Congressman Tom Suozzi (D., N.Y.) took to Twitter yesterday to do what Democrats representing New York and California do best: Whine about the 2017 tax bill’s capping of the State and Local Tax (SALT) deduction at $10,000. In a since-deleted thread, here’s what Suozzi had to say:
In New York, a married teacher and grocery store worker easily make $150,000 a year. But that doesn’t make them wealthy, that makes them middle class in New York. While $150,000 is considered wealthy in South Carolina, or Oklahoma, or Iowa, or South Dakota, in NY and many other areas in the country, the cost of housing, utilities, food, health insurance and basic essential living costs makes them just getting by. We need to understand the diversity of our nation. We need the SALT deduction.
Where to begin?
Let’s start with the hilarity of his comparison between New York and other states: “I know that in your third-world states, $150,000 would make you the richest household in your county, but here in New York it’s a pittance.” While it’s absolutely true that incomes in New York tend to be higher, Suozzi grossly exaggerates the plight of upper-middle-class New Yorkers. $150,000 a year in household income would place you in the 78th percentile of the state. In South Carolina and Iowa, it would place you in the 86th and 87th percentile, respectively. That’s not exactly the gaping difference Suozzi suggests it is.
Second, desperate not to appear to be advocating the upper-class tax cut that he is, Suozzi tries to cloak said advocacy in the language of the Left. This hypothetical household may be making more money than 78 percent of their neighbors, but cut them a break. It’s a teacher and a grocery store worker for goodness sake, why on earth would you want to punish these people? He also dubiously characterizes the SALT deduction as an instrument of diversity and inclusion. Okay.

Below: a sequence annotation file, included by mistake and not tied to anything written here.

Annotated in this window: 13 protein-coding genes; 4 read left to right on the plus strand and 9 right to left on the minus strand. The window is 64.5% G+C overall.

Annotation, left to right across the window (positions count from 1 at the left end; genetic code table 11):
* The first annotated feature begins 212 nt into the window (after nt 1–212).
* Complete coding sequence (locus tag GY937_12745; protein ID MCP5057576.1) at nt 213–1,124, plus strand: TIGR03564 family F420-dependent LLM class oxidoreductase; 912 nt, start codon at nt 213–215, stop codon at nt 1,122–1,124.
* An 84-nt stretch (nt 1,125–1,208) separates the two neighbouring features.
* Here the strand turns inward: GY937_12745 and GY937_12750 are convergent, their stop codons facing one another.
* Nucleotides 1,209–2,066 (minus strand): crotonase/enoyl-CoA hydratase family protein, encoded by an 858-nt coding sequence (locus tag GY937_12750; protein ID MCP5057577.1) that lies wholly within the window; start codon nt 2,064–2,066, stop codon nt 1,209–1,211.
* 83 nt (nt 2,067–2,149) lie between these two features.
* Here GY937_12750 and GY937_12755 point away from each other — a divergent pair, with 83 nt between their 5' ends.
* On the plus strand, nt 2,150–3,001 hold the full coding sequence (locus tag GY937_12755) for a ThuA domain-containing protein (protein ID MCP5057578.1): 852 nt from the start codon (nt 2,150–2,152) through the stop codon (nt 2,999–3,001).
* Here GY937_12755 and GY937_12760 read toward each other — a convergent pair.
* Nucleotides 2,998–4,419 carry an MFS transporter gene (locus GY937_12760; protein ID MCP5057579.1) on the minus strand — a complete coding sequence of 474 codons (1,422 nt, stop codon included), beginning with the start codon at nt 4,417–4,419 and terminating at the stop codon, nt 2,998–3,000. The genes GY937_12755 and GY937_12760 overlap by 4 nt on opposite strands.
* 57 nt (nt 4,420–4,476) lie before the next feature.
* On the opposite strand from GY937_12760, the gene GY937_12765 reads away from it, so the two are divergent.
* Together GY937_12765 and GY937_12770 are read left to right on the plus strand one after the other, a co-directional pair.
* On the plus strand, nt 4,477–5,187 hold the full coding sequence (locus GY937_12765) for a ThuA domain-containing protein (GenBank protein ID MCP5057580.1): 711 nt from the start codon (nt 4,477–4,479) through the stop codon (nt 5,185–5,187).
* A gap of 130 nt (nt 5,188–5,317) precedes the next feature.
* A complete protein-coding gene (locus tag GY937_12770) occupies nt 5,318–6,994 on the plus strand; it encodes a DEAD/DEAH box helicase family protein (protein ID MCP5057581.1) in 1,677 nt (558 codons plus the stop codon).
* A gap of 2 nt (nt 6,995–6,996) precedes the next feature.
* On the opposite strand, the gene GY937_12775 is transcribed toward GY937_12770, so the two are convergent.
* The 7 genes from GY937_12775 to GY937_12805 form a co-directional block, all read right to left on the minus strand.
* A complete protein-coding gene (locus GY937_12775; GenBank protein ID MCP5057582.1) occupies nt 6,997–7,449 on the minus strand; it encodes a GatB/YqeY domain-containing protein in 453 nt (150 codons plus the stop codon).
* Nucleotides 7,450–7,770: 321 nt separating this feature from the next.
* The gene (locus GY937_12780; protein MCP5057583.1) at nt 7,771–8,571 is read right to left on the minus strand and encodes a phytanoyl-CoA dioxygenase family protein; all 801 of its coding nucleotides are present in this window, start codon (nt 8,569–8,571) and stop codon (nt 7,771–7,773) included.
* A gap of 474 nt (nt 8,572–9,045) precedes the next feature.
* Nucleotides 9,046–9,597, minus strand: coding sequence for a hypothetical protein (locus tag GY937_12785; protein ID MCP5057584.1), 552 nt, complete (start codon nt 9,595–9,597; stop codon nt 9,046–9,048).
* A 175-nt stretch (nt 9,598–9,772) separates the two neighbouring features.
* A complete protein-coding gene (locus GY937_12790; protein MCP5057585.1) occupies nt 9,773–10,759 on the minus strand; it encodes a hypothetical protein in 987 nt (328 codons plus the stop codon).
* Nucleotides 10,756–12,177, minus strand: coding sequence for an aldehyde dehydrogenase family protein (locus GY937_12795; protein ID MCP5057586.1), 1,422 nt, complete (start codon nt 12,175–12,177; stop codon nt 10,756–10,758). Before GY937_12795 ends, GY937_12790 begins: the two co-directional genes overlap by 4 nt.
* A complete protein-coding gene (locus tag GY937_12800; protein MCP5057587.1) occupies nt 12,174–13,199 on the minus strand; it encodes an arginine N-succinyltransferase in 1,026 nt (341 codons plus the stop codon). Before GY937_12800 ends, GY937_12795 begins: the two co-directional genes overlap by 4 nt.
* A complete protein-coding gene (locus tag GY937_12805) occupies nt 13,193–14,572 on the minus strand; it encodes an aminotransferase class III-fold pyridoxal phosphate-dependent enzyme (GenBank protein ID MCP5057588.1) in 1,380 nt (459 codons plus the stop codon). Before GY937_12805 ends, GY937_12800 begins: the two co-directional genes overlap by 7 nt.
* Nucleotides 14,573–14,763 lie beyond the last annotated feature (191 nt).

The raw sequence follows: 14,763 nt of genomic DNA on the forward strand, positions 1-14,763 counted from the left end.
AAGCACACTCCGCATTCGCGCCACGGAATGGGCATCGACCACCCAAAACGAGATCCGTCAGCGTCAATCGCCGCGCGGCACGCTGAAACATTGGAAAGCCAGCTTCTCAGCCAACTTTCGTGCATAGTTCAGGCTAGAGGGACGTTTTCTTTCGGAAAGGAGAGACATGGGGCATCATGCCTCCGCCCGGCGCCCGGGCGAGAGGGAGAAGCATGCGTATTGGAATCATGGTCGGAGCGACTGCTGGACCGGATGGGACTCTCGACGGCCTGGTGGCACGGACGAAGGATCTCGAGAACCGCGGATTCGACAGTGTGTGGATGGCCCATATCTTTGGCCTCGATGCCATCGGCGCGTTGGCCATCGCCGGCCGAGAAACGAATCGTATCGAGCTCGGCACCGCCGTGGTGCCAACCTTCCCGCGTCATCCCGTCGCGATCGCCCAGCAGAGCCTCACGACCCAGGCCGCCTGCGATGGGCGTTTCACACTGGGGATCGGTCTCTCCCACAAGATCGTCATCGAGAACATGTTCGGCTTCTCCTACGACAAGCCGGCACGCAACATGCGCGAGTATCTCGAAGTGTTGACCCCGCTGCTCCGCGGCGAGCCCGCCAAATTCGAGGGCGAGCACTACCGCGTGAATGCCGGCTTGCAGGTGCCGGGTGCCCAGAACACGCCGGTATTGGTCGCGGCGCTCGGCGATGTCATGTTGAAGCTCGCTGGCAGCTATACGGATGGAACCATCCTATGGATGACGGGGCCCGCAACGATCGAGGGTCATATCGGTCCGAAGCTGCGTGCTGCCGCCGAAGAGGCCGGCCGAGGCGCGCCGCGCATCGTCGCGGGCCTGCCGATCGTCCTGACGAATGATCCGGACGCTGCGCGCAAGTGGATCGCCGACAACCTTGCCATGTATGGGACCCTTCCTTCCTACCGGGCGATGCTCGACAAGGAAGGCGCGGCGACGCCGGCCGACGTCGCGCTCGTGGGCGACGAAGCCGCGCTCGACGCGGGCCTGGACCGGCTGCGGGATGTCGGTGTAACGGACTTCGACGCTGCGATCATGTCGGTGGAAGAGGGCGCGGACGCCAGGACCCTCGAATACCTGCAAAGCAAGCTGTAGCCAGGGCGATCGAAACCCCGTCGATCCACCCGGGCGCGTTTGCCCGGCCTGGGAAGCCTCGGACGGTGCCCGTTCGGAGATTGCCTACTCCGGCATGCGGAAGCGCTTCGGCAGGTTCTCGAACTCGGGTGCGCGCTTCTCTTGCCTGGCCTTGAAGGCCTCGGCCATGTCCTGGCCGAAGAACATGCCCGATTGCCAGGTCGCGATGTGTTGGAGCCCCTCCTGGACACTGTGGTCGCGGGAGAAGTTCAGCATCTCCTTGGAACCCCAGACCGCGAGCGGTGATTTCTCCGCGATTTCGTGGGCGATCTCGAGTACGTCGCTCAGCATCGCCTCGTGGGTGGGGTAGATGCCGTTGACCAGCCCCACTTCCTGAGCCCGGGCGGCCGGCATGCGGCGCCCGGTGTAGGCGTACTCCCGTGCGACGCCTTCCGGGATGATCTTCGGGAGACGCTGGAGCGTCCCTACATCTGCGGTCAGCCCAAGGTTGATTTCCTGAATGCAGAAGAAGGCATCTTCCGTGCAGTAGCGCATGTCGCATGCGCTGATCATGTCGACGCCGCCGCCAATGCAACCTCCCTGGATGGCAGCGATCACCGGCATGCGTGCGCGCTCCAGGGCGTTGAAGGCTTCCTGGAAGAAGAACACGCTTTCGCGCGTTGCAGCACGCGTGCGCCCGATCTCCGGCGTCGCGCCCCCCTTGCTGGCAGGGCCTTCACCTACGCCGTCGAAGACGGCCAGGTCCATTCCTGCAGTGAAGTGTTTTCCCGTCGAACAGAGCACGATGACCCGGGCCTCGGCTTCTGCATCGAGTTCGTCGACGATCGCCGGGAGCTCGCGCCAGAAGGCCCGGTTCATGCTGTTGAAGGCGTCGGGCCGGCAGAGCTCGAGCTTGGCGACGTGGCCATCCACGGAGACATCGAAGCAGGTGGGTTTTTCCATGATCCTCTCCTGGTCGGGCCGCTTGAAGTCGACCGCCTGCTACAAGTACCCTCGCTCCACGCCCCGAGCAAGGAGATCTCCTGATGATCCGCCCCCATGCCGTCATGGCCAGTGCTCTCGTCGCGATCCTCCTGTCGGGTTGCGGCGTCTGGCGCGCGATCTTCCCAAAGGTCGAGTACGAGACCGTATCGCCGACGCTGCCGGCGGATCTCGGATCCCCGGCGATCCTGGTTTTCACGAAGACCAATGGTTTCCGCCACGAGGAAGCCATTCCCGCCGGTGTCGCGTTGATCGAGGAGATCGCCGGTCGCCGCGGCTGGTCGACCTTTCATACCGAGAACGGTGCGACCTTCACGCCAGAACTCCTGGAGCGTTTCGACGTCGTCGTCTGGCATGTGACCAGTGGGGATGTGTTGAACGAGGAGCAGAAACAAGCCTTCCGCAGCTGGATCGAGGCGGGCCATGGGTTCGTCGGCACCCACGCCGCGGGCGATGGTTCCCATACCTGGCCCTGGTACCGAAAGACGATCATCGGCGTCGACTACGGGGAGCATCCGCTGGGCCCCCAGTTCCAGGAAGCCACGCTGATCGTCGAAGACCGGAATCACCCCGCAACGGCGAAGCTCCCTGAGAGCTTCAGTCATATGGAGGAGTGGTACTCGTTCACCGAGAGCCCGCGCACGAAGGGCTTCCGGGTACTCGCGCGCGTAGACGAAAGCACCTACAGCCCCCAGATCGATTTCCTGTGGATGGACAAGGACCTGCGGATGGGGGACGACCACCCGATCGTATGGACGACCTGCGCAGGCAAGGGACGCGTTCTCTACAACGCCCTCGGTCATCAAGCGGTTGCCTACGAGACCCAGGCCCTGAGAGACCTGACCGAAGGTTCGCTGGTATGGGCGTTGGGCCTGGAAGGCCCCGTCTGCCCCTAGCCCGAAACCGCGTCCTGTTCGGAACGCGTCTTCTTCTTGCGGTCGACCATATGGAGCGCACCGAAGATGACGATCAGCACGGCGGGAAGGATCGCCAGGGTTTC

Most important, though, Suozzi’s argument exhibits a flawed understanding of the SALT deduction itself. He submits that the SALT deduction is needed to account for the difference in the cost of living between states. There are a couple of problems with this formulation. First, cost-of-living differences are largely offset by differences in income. In South Carolina, Iowa, or any of the other states Suozzi mentions, no teacher-grocery-store-worker household is going to be making $150,000 a year; Suozzi himself acknowledges this! Employers account for cost of living in their offerings. Second, the SALT deduction is not designed to help taxpayers afford “the cost of housing, utilities, food, health insurance and basic essential living costs.” It allows taxpayers to deduct the money they’re paying in state and local taxes, not that they’re spending on groceries, utilities, and rent. You could be living in an area with an extremely high cost of living, but if your state and local taxes were low, the SALT deduction would be of no help at all.
So why is Suozzi so determined to uncap the SALT deduction? The answer is purely political. In overtaxed, predominantly blue states, Democrats in the state and local government raise taxes to provide the social services they want. Suozzi himself did this as Nassau County executive, raising property taxes by well over 20 percent. While social services are popular, higher taxes are not, and discontent with increases such as the ones Suozzi supported represent an electoral liability to his party. The solution to this problem is the SALT deduction, which allows state and local officials to raise taxes with less blowback since their upper-class constituents can just write them off on their federal bill. It’s manifestly unfair to South Carolinians and Iowans who are then forced to pay more in federal taxes than their counterparts in New York only because they chose to forgo certain social services available to New Yorkers.
If high-income New Yorkers are unhappy with the amount that they’re forking over in taxes, there’s a simple remedy: Don’t elect people like Tom Suozzi. Allowing for an unlimited SALT deduction is not only regressive, but selectively so.